They will definitely focus on finding opportunities to attack critical infrastructure. The energy sector was probed many times. These attempts became more frequent in the beginning of autumn with the launch of a campaign of shelling targeting Ukrainian energy infrastructure. With the summer approaching, perhaps they will switch to water treatment facilities or other critical infrastructure, perhaps transportation. I think these tools and these technologies that were deployed in this war will be improved and somehow used in new conflicts.
That’s a great point, that the tools and techniques developed and deployed as part of the offensive could, and likely will, be refined and used in other conflicts.
Cyberspace has no borders. It’s obvious. But there are more and more reports of Russian attacks on our allies’ infrastructures. This is a kind of revenge for the support of our partners to Ukraine. I think these attempts are meaningless in terms of any influence on the global posture, but internally in Russia I understand why they continue doing this: They are military officers; they are hackers that wear uniforms. They need to display some activities and report to their generals that they are doing something, and that they are successful somehow.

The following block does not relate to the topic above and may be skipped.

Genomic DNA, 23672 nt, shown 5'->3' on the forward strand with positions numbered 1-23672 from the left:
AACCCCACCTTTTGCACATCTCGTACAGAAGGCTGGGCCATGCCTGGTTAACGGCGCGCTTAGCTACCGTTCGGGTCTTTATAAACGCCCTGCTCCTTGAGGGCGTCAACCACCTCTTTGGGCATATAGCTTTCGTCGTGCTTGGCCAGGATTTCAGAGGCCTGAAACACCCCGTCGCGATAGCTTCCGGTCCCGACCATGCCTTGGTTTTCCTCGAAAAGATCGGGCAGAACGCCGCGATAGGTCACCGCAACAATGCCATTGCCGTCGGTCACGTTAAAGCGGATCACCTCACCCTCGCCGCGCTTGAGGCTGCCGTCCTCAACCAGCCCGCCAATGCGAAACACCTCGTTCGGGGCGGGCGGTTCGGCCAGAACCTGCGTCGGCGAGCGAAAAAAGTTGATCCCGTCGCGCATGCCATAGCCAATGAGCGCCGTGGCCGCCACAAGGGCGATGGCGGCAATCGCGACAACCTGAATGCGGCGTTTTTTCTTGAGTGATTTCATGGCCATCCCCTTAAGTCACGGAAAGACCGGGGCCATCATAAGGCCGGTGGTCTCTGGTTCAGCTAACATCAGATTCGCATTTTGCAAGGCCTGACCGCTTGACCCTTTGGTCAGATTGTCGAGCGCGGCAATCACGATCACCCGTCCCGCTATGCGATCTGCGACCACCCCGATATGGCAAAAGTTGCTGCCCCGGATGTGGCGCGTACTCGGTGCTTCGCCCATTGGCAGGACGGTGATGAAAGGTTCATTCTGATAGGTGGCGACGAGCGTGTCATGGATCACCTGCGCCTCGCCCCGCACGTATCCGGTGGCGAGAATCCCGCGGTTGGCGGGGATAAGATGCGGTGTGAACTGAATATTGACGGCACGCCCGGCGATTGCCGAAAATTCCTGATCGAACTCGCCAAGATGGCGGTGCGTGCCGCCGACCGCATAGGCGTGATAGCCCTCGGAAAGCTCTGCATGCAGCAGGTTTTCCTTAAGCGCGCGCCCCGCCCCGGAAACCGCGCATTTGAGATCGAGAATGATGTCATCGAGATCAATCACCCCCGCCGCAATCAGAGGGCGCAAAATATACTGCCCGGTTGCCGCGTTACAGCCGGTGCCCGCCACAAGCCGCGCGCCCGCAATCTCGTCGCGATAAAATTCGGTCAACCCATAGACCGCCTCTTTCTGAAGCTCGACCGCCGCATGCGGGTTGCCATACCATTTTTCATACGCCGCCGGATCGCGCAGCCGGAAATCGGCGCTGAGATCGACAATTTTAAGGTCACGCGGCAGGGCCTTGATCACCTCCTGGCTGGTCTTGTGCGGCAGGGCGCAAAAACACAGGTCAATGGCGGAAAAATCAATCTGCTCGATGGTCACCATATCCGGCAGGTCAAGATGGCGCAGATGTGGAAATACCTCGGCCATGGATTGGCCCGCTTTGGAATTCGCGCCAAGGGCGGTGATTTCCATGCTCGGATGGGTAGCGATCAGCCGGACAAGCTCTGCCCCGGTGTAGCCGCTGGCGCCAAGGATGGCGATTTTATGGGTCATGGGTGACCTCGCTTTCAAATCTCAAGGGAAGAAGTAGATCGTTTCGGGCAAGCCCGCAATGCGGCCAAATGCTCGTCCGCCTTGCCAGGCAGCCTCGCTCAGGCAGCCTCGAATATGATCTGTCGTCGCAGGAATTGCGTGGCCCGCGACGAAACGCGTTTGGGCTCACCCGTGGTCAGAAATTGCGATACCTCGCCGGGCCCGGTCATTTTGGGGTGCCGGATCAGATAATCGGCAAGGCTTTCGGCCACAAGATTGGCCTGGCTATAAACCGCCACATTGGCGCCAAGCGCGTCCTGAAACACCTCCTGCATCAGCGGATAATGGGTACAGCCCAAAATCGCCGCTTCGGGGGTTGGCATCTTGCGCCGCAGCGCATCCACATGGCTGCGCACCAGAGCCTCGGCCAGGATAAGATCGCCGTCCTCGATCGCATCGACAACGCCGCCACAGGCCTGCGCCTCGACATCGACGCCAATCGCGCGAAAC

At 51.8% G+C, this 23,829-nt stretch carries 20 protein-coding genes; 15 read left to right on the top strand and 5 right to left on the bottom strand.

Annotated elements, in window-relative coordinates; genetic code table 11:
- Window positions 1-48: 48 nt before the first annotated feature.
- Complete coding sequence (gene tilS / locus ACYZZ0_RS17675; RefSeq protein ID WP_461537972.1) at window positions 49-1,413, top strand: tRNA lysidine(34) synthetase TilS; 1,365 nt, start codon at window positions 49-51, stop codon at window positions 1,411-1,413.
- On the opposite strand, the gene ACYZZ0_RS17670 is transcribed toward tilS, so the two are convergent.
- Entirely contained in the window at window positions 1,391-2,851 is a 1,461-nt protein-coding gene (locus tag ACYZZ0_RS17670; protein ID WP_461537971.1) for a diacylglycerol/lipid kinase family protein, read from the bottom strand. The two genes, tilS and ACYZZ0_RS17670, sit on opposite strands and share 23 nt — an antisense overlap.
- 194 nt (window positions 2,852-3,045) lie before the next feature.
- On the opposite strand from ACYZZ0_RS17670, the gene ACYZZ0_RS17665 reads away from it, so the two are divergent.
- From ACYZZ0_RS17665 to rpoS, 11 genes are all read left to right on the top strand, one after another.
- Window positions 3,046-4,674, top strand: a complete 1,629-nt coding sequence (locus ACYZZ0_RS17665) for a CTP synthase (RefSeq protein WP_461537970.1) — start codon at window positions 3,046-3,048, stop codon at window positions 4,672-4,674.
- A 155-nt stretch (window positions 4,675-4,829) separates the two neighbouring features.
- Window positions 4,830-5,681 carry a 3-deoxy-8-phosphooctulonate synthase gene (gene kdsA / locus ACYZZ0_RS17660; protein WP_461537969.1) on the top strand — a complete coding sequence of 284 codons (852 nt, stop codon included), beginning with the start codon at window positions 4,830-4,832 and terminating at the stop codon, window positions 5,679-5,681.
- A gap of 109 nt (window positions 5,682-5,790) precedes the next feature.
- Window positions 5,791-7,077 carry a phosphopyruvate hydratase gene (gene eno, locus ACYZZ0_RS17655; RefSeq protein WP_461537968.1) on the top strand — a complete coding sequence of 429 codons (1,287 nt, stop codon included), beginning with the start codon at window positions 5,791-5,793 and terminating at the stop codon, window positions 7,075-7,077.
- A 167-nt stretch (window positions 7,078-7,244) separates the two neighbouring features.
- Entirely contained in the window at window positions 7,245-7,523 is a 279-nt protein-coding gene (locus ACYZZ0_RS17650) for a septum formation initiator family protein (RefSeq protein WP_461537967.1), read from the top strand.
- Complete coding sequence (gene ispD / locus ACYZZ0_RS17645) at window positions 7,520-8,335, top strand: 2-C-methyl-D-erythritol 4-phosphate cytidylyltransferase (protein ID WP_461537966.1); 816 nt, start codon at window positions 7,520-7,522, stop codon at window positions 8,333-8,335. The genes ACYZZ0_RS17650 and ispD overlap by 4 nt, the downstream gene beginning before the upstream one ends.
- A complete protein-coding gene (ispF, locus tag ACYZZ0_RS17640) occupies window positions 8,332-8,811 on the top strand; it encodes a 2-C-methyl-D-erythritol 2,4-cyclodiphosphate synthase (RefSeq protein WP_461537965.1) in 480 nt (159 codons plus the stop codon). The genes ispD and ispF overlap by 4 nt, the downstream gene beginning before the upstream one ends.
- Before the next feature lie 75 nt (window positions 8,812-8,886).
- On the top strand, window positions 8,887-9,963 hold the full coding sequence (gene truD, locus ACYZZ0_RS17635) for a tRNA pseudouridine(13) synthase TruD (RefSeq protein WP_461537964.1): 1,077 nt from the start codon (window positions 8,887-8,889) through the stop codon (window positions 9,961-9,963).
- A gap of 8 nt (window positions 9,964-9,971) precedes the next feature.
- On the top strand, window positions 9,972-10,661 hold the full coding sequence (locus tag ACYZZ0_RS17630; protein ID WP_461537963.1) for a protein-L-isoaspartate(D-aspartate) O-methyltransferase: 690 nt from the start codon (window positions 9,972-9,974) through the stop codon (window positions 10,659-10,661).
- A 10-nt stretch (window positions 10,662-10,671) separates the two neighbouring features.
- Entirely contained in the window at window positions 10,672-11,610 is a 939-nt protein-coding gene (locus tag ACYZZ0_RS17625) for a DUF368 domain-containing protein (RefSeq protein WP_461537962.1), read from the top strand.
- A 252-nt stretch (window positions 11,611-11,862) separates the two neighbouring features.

And they will say, “Listen, Ukraine was our focus, but now we are fighting with all the world.” And this completely fits with Putin’s doctrine he expressed that Russia stands against the West stands against NATO, and stands against all civilized world.
That means that we should prepare, we should share lessons, we should share information. We need to be united. We need to create a cyber coalition to counter the threat, at least first to counter threats with origins in Russia, and perhaps potentially from other well known states that support this unfair behavior in cyberspace.